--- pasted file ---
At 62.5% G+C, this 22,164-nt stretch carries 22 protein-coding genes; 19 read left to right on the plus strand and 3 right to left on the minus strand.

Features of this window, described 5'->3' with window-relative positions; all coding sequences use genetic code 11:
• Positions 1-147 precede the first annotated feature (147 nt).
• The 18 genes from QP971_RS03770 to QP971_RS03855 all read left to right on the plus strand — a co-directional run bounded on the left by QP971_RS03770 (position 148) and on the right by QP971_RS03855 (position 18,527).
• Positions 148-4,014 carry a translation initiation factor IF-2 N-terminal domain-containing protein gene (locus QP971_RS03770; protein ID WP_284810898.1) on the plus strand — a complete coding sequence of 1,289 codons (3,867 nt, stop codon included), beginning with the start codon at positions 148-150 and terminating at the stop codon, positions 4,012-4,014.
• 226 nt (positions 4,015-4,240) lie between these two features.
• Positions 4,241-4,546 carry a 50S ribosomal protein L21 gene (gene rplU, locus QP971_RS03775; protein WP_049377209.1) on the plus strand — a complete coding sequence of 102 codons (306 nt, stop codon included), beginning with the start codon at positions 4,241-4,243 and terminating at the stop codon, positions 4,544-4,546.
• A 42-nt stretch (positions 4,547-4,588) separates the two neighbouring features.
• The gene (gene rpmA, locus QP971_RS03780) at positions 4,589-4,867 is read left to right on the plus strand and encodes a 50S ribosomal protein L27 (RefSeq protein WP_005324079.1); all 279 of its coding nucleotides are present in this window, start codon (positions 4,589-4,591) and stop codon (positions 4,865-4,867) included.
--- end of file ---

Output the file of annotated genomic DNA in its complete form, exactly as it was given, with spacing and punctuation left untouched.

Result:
At 62.5% G+C, this 22,164-nt stretch carries 22 protein-coding genes; 19 read left to right on the plus strand and 3 right to left on the minus strand.

Features of this window, described 5'->3' with window-relative positions; all coding sequences use genetic code 11:
• Positions 1-147 precede the first annotated feature (147 nt).
• The 18 genes from QP971_RS03770 to QP971_RS03855 all read left to right on the plus strand — a co-directional run bounded on the left by QP971_RS03770 (position 148) and on the right by QP971_RS03855 (position 18,527).
• Positions 148-4,014 carry a translation initiation factor IF-2 N-terminal domain-containing protein gene (locus QP971_RS03770; protein ID WP_284810898.1) on the plus strand — a complete coding sequence of 1,289 codons (3,867 nt, stop codon included), beginning with the start codon at positions 148-150 and terminating at the stop codon, positions 4,012-4,014.
• 226 nt (positions 4,015-4,240) lie between these two features.
• Positions 4,241-4,546 carry a 50S ribosomal protein L21 gene (gene rplU, locus QP971_RS03775; protein WP_049377209.1) on the plus strand — a complete coding sequence of 102 codons (306 nt, stop codon included), beginning with the start codon at positions 4,241-4,243 and terminating at the stop codon, positions 4,544-4,546.
• A 42-nt stretch (positions 4,547-4,588) separates the two neighbouring features.
• The gene (gene rpmA, locus QP971_RS03780) at positions 4,589-4,867 is read left to right on the plus strand and encodes a 50S ribosomal protein L27 (RefSeq protein WP_005324079.1); all 279 of its coding nucleotides are present in this window, start codon (positions 4,589-4,591) and stop codon (positions 4,865-4,867) included.